|Kapha (Earth+Water)||sensitivity, objectivity, and loyalty||Winter Solstice to April||Fruits like apples, pears, watermelon, pomegranates, apricots, cranberries, etc., form the main part of a kapha diet. These are better than consuming heavier ones like bananas, oranges, pineapples, avocado, coconut, and dates.|
The foods that are associated with each dosha in the chart above should be avoided if there is an excess of that particular dosha. The question is, how do you know when your dosha is in excess?
Evaluating your dosha can be a little bit tricky, but it’s not impossible. You begin by evaluating your dosha as it was before you went through puberty. You have to think back to the time before braces and pimples and try to remember what the qualities of your features, digestion, and overall personality were during that time. Then, you re-administer the same questions answering from the present moment. So, if you are currently experiencing splitting nails and dry hair you check those boxes on the evaluation. After tallying up all of the columns you evaluate the number of Vata qualities, Pitta qualities, and Kapha qualities you got both before puberty and after puberty.
Most individuals will not be just one dosha. Most people will be a mix of doshas where one dosha is their primary dosha and the other two are in lesser amounts. A person can be tridoshic, too. Once the individual’s dosha is identified their overall diet can be evaluated. Evaluating a person’s diet is an objective task where the nutritionist is assessing the client’s nutritional intake not passing judgment on their eating habits.
Getting well-rounded nutrition is important, especially when you are wanting to live a yogic lifestyle. Part of the practice of yoga is cultivating, conserving, and purifying prana in the body. By and large, prana comes from the nourishment we ingest. Maintaining good nutrition supports our mind, body, and soul. Ayurvedic nutrition is no different than Western nutrition except for the fact that it takes into account the individual’s dosha and it implements certain food combining rules.
Food combining is a practice of combining certain foods and avoiding putting other foods together. For example, bananas and melons are sweet fruit in Ayurveda, and should not be combined with any other food. If you plan on eating banana or melon, you might want to eat them with two hours in between other meals or snacks. The reason that sweet fruits should be eaten in isolation, according to Ayurvedic Nutrition, is due to the fact that they ferment in the gut and can cause bloating and gas.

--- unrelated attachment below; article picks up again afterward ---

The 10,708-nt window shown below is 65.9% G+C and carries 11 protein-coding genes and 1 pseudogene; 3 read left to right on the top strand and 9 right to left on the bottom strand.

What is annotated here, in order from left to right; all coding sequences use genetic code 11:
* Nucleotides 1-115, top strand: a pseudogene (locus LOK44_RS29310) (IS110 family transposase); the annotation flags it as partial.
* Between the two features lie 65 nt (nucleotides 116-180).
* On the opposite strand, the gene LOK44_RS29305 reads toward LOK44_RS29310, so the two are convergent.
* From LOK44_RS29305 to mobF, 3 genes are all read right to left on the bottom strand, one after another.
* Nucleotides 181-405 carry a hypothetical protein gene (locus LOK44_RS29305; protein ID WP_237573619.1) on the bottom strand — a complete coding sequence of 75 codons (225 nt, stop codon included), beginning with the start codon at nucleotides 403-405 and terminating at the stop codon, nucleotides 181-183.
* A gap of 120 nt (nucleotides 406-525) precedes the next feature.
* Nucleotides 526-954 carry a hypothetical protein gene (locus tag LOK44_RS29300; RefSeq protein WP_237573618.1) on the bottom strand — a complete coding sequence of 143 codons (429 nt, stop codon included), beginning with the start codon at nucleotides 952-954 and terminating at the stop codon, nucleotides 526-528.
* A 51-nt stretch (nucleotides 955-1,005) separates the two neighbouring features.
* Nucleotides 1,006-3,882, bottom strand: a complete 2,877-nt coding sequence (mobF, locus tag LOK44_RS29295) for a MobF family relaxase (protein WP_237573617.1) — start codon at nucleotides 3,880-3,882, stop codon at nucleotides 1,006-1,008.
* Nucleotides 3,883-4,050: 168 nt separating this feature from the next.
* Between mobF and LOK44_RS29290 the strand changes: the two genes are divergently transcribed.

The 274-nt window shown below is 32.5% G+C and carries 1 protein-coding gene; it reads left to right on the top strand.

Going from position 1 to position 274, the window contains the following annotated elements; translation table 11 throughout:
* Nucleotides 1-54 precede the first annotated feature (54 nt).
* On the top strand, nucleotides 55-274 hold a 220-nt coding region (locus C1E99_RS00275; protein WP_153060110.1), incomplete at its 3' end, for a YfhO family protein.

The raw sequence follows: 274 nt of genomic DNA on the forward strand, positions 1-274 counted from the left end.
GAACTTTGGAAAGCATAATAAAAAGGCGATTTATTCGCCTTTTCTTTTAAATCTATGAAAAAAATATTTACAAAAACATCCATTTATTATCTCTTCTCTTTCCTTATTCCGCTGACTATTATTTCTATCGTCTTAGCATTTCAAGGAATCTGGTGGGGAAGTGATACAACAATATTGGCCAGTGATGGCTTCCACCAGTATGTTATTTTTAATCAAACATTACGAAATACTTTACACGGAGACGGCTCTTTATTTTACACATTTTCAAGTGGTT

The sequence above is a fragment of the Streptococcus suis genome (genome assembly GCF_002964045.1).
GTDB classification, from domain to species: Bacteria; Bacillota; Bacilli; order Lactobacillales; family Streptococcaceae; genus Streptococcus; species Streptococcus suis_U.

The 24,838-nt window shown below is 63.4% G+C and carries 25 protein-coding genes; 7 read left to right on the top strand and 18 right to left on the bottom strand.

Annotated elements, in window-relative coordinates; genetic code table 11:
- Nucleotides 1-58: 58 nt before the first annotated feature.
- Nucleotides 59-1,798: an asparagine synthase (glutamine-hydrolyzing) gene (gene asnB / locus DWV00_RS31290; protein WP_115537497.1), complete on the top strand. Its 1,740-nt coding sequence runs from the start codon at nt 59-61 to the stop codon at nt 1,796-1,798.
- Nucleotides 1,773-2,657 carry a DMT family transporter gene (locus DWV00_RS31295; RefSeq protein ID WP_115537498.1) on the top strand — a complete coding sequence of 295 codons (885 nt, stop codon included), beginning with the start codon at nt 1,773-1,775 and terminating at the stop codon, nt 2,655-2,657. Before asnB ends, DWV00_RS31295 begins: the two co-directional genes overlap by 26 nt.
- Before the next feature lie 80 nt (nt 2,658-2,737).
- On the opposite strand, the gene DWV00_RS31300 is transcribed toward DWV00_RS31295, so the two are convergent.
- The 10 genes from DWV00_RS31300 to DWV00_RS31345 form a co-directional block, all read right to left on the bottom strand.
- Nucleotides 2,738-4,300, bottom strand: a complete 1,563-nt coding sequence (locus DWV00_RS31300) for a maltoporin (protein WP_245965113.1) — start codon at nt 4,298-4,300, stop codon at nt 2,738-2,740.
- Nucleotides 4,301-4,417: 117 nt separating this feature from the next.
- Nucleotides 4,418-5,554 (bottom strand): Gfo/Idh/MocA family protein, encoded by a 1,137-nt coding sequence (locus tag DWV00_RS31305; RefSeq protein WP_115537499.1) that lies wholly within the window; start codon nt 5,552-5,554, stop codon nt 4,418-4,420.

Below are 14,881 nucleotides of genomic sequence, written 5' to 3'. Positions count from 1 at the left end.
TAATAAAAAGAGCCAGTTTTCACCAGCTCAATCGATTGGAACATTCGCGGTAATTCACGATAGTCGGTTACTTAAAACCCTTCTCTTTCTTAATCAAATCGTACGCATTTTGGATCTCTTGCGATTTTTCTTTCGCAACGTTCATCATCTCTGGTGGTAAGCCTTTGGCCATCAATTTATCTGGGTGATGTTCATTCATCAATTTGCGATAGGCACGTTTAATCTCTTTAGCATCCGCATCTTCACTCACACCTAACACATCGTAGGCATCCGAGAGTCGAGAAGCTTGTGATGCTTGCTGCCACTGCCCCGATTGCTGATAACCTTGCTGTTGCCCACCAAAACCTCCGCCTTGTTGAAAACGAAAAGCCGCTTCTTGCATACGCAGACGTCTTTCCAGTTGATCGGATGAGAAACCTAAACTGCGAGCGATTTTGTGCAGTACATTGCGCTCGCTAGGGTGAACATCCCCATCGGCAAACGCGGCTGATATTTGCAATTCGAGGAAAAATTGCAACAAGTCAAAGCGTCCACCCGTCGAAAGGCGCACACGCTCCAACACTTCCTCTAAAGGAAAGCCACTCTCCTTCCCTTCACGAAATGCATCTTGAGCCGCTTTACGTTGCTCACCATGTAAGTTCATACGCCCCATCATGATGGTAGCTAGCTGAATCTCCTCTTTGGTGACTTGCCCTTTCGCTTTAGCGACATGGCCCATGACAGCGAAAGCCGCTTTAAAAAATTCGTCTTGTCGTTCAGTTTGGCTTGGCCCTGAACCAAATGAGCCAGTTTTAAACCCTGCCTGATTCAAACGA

Food combining can be broken down into the chart below and is universally applied to all three doshas. The only caveat to that would be to avoid foods that increase a client’s dosha if they are experiencing an imbalance. In the chart below all of the foods listed can be combined with Ghee as it is considered the perfect food.
|Beans & Legumes||Grains||Vegetables||Nuts & Seeds||Fruit|
|Fruit||N/A||N/A||N/A||Like Fruit Together (Citric with Citric, Apples & Pears Together, Berries Together, Melon Together)|
|Meat||Grains||Vegetables||Nuts & Seeds||Fruit (Cooked)|
There are many benefits to adopting an Ayurvedic lifestyle and Ayurvedic nutrition can help you to achieve some of those benefits. Many people notice an increase in energy and focus after incorporating the principles of Ayurvedic nutrition into their diets. Some people notice an improvement in digestion, decreased bloating, more regular bowel movements, and better sleep. Ayurveda helps us to identify the places where we are feeding into imbalance, and it helps us to counter that imbalance with pacifying foods and practices that support a healthy lifestyle.
A famous Ayurvedic preparation is Golden Milk. Hop on over to this blog article to find out how to prepare this ancient beverage.
If you’re interested in working with an Ayurvedic Nutritionist, try out My Vinyasa Practice’s app where you can work with a certified Ayurvedic Nutritionist in a one-on-one setting as part of your monthly subscription.